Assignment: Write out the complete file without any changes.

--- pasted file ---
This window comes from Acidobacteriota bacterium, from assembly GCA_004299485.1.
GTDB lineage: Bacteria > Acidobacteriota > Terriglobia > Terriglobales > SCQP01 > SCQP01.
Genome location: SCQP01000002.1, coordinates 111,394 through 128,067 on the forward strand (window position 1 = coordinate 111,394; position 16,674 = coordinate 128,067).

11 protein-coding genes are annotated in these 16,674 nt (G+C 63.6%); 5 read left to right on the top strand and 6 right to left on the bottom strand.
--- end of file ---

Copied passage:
This window comes from Acidobacteriota bacterium, from assembly GCA_004299485.1.
GTDB lineage: Bacteria > Acidobacteriota > Terriglobia > Terriglobales > SCQP01 > SCQP01.
Genome location: SCQP01000002.1, coordinates 111,394 through 128,067 on the forward strand (window position 1 = coordinate 111,394; position 16,674 = coordinate 128,067).

11 protein-coding genes are annotated in these 16,674 nt (G+C 63.6%); 5 read left to right on the top strand and 6 right to left on the bottom strand.